AASA Scholarships Awarded to Seven Top Graduate Students

January 29, 2009

Amy Vogt


Seven of the nation's outstanding graduate students in educational administration have been selected by the American Association of School Administrators to receive $2,000 scholarships during AASA’s 2009 National Conference on Education, Feb. 19-21, in San Francisco.

AASA selects recipients on the basis of their experience and excellence in school administration, personal essays about their qualifications and recommendations from university faculty, including the dean of the graduate school in which they are enrolled.

Each recipient also receives complimentary registration to AASA's national conference. Each scholarship is named in honor of a former AASA executive director. The most recent scholarship was added this year in honor of Paul D. Houston, who retired in June 2008.

AASA is the sole sponsor of the Educational Administration Scholarship Awards. The 2009 scholarship recipients, in alphabetical order, are:

Amanda C. Alice, of Marysville, Ohio, winner of the Worth McClure Award. She is pursuing a doctorate at Ashland University in Ohio. She is the special education coordinator for the Educational Service Center of Franklin County in Columbus, Ohio, and has begun teaching as an adjunct professor at Ashland University. Previously, she taught as a special educator in Marysville, Ohio, and Rantoul, Ill.

Alice holds a master’s degree from Ashland and a B.S. in education from Bowling Green State University.

Cynthia Renee Blansfield, of Sumner, Wash., winner of the Forrest E. Connor Award. She is working on a doctoral degree at Seattle University. Blansfield is director of secondary student learning in the Auburn School District in Auburn, Wash. She previously worked in the district as administrator for career and technical education and a business education teacher and as a program supervisor with the state education agency.

Blansfield earned a master’s degree in education and a B.A. in education, both from Eastern Washington University in Cheney, Wash.

Peter Sundin Carpenter II, of Forest Hill, Md., winner of the S.D. Shankland Award. He is a doctoral student at Wilmington University in New Castle, Del. Carpenter serves as instructional facilitator for several elementary schools in the Harford County Public Schools in Abingdon, Md.. He earlier was an assistant principal and elementary school teacher.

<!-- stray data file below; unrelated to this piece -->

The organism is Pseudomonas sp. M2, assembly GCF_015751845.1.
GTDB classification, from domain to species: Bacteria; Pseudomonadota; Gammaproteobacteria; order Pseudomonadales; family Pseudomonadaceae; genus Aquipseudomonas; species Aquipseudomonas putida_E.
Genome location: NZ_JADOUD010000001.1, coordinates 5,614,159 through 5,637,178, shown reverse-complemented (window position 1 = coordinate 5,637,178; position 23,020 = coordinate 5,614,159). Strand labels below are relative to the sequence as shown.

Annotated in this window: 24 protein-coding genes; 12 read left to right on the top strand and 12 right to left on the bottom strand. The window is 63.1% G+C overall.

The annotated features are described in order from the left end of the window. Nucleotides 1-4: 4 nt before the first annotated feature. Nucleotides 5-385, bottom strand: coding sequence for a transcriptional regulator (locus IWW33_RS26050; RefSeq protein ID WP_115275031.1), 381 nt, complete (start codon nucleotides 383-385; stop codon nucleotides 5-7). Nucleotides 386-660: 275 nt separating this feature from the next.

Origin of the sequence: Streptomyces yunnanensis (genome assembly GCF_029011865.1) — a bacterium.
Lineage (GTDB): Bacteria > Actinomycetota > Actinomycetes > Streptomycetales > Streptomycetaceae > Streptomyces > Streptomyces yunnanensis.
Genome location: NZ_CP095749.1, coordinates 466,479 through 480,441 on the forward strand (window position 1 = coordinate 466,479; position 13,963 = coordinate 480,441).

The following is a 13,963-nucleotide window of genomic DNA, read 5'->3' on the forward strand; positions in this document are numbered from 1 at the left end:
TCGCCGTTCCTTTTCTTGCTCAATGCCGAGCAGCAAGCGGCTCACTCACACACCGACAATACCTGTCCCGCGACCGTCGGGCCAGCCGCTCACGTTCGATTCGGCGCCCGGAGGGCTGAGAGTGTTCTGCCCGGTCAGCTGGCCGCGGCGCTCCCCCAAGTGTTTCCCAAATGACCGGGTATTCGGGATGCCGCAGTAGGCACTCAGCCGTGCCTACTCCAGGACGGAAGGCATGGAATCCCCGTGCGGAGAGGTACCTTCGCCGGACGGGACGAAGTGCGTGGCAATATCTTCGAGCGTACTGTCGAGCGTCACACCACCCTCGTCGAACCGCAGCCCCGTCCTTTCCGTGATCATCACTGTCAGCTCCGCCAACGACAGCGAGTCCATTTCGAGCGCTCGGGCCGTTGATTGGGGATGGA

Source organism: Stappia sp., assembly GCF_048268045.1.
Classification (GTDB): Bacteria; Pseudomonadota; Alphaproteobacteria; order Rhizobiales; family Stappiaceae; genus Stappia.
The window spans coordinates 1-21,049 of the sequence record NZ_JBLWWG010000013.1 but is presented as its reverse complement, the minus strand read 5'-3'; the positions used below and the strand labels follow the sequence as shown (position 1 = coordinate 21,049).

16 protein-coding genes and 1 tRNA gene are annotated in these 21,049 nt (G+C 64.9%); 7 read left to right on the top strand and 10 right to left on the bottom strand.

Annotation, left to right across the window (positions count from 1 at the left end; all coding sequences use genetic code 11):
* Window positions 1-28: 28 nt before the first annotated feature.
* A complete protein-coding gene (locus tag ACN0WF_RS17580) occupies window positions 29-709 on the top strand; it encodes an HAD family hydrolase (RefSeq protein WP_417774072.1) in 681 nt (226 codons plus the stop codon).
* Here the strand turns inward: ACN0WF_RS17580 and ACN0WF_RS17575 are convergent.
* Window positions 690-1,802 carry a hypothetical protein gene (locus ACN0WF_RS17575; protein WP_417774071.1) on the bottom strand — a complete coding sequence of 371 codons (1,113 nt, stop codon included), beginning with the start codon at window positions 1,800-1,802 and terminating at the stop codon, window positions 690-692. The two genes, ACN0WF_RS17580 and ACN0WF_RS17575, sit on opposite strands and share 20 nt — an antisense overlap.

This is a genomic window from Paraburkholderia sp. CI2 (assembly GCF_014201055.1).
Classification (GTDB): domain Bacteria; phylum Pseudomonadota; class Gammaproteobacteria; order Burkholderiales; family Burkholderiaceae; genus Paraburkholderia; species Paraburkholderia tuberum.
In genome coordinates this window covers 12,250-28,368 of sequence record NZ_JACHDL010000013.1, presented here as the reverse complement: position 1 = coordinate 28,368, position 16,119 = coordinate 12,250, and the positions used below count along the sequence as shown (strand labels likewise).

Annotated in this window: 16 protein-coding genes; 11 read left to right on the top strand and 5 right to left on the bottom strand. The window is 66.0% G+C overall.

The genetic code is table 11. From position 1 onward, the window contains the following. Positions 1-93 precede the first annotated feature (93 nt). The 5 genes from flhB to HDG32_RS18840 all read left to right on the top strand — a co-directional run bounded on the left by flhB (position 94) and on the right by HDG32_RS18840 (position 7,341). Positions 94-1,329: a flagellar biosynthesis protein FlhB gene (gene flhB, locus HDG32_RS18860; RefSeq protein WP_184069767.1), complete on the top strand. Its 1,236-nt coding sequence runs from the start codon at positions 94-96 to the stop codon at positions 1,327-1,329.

He received a master’s in administration from McDaniel College in Westminster, Md., and a bachelor’s degree in elementary education from Towson University.

Brandon Heath Core, of College Station, Texas, winner of the Finis Engleman Award. He is pursuing a doctorate at Texas A&M University in College Station, Texas. Core works as a principal of Anderson-Shiro Junior High/Senior High School in Anderson, Texas. He previously served as an assistant principal of schools in Dayton, Texas, and Navasota, Texas.

He received his master’s in education from Stephen F. Austin State University in Nacogdoches, Texas, and his B.S. from McNeese State University in Lake Charles, La.

Ricardo Z. Medina, of San Jose, Calif., winner of the Paul D. Houston Award. He is working on his doctorate at Nova Southeastern University. He works as a deputy superintendent in the Pajardo Valley Unified School District in Watsonville, Calif. Earlier, Medina was a superintendent over seven years in two California systems, Central Union High School District and Bridgeport. He is president-elect of the Association of Latino Administrators and Superintendents and previously served on the AASA Governing Board.

Medina earned his M.A. from Michigan State University and two bachelor’s degrees from Eastern Michigan University and Saginaw Valley College in University Center, Mich.

Margaret Lowell Rice, of Ridgefield, Wash., winner of the Richard D. Miller Award. She is pursuing a doctoral degree at Heritage University in Toppenish, Wash. She is in her first year as dean of students at the Clark County Skills Center in the Evergreen School District in Vancouver, Wash. She earlier was a teacher of health, nutrition and consumer economics in Vancouver.

Rice received a master’s in education at Heritage University and a B.S. in Central Washington University in Ellensburg, Wash.

Matthew R. Seaton, of Lawrenceville, Ill., winner of the Paul B. Salmon Award. He is working on a doctorate at Eastern Illinois University in Charleston, Ill. He is a second-year high school principal in the Red Hill Community Unit School District in Bridgeport, Ill. He previously was a director of music at the high school.

Seaton earned an M.S. in education and a bachelor’s in music education, both at Eastern Illinois University.


About AASA
The American Association of School Administrators, founded in 1865, is the professional organization for more than 13,000 educational leaders across the United States. AASA’s mission is to support and develop effective school system leaders who are dedicated to the highest quality public education for all children. For more information, visit www.aasa.org.